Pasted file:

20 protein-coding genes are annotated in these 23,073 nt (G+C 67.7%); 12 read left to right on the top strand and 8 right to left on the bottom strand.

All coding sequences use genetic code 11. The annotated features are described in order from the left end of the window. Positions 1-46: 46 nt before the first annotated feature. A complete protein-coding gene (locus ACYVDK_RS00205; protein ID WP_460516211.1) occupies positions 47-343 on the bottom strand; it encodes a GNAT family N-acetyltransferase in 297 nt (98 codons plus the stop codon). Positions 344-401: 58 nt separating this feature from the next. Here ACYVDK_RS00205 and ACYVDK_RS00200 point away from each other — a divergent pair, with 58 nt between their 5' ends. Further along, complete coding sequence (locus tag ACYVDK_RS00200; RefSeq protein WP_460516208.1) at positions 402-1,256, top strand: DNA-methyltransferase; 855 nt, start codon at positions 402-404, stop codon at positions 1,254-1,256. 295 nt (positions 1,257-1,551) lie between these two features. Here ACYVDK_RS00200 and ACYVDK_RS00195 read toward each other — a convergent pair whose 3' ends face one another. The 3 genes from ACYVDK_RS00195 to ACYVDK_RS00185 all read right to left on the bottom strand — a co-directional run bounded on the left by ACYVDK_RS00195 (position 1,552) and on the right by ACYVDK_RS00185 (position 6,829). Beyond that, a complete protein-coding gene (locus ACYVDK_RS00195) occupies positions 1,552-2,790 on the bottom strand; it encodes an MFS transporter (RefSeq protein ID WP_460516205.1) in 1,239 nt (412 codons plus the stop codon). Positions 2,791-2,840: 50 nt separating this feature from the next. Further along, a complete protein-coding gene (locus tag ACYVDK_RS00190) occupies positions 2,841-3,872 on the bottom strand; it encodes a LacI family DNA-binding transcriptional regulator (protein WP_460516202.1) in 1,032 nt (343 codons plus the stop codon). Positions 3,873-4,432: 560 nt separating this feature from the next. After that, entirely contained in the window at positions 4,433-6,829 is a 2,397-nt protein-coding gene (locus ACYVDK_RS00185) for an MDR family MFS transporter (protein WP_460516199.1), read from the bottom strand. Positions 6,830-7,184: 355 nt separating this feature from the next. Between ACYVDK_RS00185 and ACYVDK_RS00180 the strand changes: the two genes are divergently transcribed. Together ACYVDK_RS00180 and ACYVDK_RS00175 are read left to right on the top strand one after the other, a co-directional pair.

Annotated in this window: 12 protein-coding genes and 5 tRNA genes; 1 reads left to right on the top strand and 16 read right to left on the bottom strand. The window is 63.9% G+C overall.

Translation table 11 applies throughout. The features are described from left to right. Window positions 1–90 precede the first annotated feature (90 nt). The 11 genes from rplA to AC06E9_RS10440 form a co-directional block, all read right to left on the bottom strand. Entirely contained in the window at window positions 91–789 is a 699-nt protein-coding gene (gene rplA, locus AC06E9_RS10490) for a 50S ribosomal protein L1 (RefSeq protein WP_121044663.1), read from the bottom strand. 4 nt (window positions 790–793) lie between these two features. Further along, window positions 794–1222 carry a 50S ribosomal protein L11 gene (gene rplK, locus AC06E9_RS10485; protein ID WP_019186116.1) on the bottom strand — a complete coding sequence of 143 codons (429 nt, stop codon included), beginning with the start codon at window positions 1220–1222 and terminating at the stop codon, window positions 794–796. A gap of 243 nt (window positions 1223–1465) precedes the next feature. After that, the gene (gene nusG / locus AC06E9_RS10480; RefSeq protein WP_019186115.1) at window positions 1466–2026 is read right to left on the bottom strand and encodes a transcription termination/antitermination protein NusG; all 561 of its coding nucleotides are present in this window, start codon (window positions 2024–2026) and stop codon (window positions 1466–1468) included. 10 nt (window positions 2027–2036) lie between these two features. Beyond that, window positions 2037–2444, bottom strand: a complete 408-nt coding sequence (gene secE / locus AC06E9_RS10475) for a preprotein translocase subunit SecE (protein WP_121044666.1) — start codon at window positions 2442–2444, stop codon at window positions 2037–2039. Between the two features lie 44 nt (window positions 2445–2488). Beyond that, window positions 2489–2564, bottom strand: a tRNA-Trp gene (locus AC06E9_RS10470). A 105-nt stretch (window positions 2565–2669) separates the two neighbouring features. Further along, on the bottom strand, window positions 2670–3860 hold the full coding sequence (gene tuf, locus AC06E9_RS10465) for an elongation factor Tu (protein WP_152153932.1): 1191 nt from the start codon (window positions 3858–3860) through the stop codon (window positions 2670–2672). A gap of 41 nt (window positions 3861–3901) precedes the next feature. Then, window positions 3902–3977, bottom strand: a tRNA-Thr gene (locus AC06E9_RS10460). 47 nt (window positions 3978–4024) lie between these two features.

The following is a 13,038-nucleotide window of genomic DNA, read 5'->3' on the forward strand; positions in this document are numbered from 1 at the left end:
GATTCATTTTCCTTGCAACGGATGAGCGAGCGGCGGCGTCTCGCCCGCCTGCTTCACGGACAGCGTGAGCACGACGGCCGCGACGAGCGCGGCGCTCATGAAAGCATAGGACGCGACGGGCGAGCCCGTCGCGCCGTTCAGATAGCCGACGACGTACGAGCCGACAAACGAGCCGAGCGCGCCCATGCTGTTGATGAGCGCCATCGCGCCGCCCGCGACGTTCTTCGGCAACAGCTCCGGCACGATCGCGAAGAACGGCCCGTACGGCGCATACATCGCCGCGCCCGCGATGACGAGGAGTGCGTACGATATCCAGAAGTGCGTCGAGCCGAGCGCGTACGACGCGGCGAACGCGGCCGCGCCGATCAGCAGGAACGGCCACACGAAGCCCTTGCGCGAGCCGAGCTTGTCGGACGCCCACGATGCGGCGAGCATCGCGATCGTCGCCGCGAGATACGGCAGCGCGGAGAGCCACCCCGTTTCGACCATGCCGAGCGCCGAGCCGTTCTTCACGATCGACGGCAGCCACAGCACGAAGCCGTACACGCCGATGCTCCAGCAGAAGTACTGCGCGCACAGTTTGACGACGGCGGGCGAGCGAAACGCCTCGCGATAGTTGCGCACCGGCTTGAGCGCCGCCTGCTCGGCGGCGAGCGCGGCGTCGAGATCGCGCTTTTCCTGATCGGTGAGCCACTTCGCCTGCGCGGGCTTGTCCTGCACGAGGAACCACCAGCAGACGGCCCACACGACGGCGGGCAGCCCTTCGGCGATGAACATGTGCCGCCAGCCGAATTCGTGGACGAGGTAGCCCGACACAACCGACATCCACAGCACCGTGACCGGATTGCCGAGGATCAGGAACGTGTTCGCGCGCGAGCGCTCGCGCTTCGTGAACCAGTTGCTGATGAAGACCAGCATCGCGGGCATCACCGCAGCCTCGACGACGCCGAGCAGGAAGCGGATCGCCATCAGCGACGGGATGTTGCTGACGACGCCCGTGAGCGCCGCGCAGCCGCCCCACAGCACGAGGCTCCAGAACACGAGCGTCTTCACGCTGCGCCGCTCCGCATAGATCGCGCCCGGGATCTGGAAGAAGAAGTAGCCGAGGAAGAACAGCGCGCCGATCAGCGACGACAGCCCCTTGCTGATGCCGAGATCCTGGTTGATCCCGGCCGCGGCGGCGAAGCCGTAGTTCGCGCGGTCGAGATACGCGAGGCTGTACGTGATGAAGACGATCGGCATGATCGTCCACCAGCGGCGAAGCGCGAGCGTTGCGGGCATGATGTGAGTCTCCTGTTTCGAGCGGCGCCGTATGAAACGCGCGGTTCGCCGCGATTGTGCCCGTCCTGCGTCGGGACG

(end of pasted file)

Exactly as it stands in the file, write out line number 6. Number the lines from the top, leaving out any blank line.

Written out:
GATTCATTTTCCTTGCAACGGATGAGCGAGCGGCGGCGTCTCGCCCGCCTGCTTCACGGACAGCGTGAGCACGACGGCCGCGACGAGCGCGGCGCTCATGAAAGCATAGGACGCGACGGGCGAGCCCGTCGCGCCGTTCAGATAGCCGACGACGTACGAGCCGACAAACGAGCCGAGCGCGCCCATGCTGTTGATGAGCGCCATCGCGCCGCCCGCGACGTTCTTCGGCAACAGCTCCGGCACGATCGCGAAGAACGGCCCGTACGGCGCATACATCGCCGCGCCCGCGATGACGAGGAGTGCGTACGATATCCAGAAGTGCGTCGAGCCGAGCGCGTACGACGCGGCGAACGCGGCCGCGCCGATCAGCAGGAACGGCCACACGAAGCCCTTGCGCGAGCCGAGCTTGTCGGACGCCCACGATGCGGCGAGCATCGCGATCGTCGCCGCGAGATACGGCAGCGCGGAGAGCCACCCCGTTTCGACCATGCCGAGCGCCGAGCCGTTCTTCACGATCGACGGCAGCCACAGCACGAAGCCGTACACGCCGATGCTCCAGCAGAAGTACTGCGCGCACAGTTTGACGACGGCGGGCGAGCGAAACGCCTCGCGATAGTTGCGCACCGGCTTGAGCGCCGCCTGCTCGGCGGCGAGCGCGGCGTCGAGATCGCGCTTTTCCTGATCGGTGAGCCACTTCGCCTGCGCGGGCTTGTCCTGCACGAGGAACCACCAGCAGACGGCCCACACGACGGCGGGCAGCCCTTCGGCGATGAACATGTGCCGCCAGCCGAATTCGTGGACGAGGTAGCCCGACACAACCGACATCCACAGCACCGTGACCGGATTGCCGAGGATCAGGAACGTGTTCGCGCGCGAGCGCTCGCGCTTCGTGAACCAGTTGCTGATGAAGACCAGCATCGCGGGCATCACCGCAGCCTCGACGACGCCGAGCAGGAAGCGGATCGCCATCAGCGACGGGATGTTGCTGACGACGCCCGTGAGCGCCGCGCAGCCGCCCCACAGCACGAGGCTCCAGAACACGAGCGTCTTCACGCTGCGCCGCTCCGCATAGATCGCGCCCGGGATCTGGAAGAAGAAGTAGCCGAGGAAGAACAGCGCGCCGATCAGCGACGACAGCCCCTTGCTGATGCCGAGATCCTGGTTGATCCCGGCCGCGGCGGCGAAGCCGTAGTTCGCGCGGTCGAGATACGCGAGGCTGTACGTGATGAAGACGATCGGCATGATCGTCCACCAGCGGCGAAGCGCGAGCGTTGCGGGCATGATGTGAGTCTCCTGTTTCGAGCGGCGCCGTATGAAACGCGCGGTTCGCCGCGATTGTGCCCGTCCTGCGTCGGGACG